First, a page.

Prof. Dr. Paul Heidhues

Professor für Verhaltens- und Wettbewerbsökonomie

Düsseldorf Institute for Competition Economics (DICE)
Heinrich-Heine-Universität Düsseldorf
Universitätsstr. 1
40225 Düsseldorf

Gebäude: 24.31 Raum: 02.04
Tel. +49 211-81-10244  

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Akademische Laufbahn 

2005                                   

Habilitation, Humboldt Universität zu Berlin, Berlin, Deutschland

2000

 

Ph.D. in Economics, Rice University, Houston, Texas, USA

1993

Master in Economics, The Australian National University, Canberra, Australien

Positionen

Seit 10/2016                                          

Düsseldorf Institute for Competition Economics (D.I.C.E.), Professor für Verhaltens- und Wettbewerbsökonomie

2010 - 2016

Lufthansa Chair in Competition and Regulation, Professor für Volkswirtschaftslehre,  ESMT, Berlin, Deutschland

2016

Gastwissenschaftler, Dartmouth, Hanover, USA

2005 - 2010

Professor (W2) für Mikrotheorie, Universität Bonn, Bonn, Deutschland

2009 - 2010

Gastwissenschaftler, University of California, Berkeley, USA

2005

Vertretungsprofessur, Universität Bonn, Bonn, Deutschland

1999 - 2005

Wissenschaftlicher Mitarbeiter, Wissenschaftszentrum Berlin für Sozialforschung (WZB), Berlin, Deutschland

Frühling 2003

Gastwissenschaftler, Massachusetts Institute of Technology, Cambridge, USA

Herbst 2002

Gastwissenschaftler, University of Pittsburgh, Pittsburgh, Pennsylvania, USA

1998 - 1999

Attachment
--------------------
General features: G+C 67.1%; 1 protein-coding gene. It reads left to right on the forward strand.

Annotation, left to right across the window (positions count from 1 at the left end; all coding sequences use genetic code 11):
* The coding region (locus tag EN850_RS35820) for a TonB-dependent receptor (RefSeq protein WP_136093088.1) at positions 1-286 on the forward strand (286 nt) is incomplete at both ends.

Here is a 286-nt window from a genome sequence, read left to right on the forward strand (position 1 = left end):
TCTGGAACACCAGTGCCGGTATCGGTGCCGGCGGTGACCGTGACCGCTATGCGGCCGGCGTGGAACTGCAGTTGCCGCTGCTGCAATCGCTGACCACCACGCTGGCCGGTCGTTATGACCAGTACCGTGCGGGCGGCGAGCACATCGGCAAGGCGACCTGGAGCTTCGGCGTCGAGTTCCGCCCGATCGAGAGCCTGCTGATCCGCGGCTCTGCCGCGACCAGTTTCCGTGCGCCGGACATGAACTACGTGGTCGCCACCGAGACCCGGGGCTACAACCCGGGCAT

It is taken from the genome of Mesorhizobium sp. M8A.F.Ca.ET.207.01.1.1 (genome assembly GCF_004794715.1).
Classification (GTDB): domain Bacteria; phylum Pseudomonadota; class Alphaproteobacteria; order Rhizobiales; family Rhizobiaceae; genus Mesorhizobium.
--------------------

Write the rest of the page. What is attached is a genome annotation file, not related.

Wissenschaftlicher Mitarbeiter, Wissenschaftszentrum Berlin für Sozialforschung (WZB), Berlin, Deutschland

Repräsentative Publikationen     

 

Lehr- und Forschungsinteressen

  • Verhaltensökonomik
  • Industrieökonomik
  • Wettbewerbsökonomik
  • (angewandte) Spieltheorie

 

Bio

Paul worked on numerous topics in Industrial Organization and Competition Policy such as input-market bargaining power, merger control, and collusion. More recently, much of his work focuses on the functioning of markets when consumers are partly driven by psychological factors – such as social preferences, loss aversion, time-inconsistency, or naivete – that the classic consumer model abstracts from. Among other things, he has written on how firms optimally price products and design credit contracts in response to consumers' psychological tendencies, and he has investigated the implications of various consumer mistakes for the functioning of markets and for consumer-protection regulation. 
Paul is a member of the Academic Panel of the Competition and Markets Authority of the UK, a member of the Arbeitskreis Kartellrecht of the German Antitrust Authority (Bundeskartellamt), a Research Fellow of the CEPR Programme in Industrial Organization, a Research Fellow of the CESifo Network in Behavioral Economics, and an elected member of the Industrieökonomischer Ausschuss as well as the Theoretischer Ausschuss of the Verein für Socialpolitik. His work appeared in leading academic journals such as the American Economic Review, Econometrica, the Quarterly Journal of Economics, and the Review of Economic Studies.

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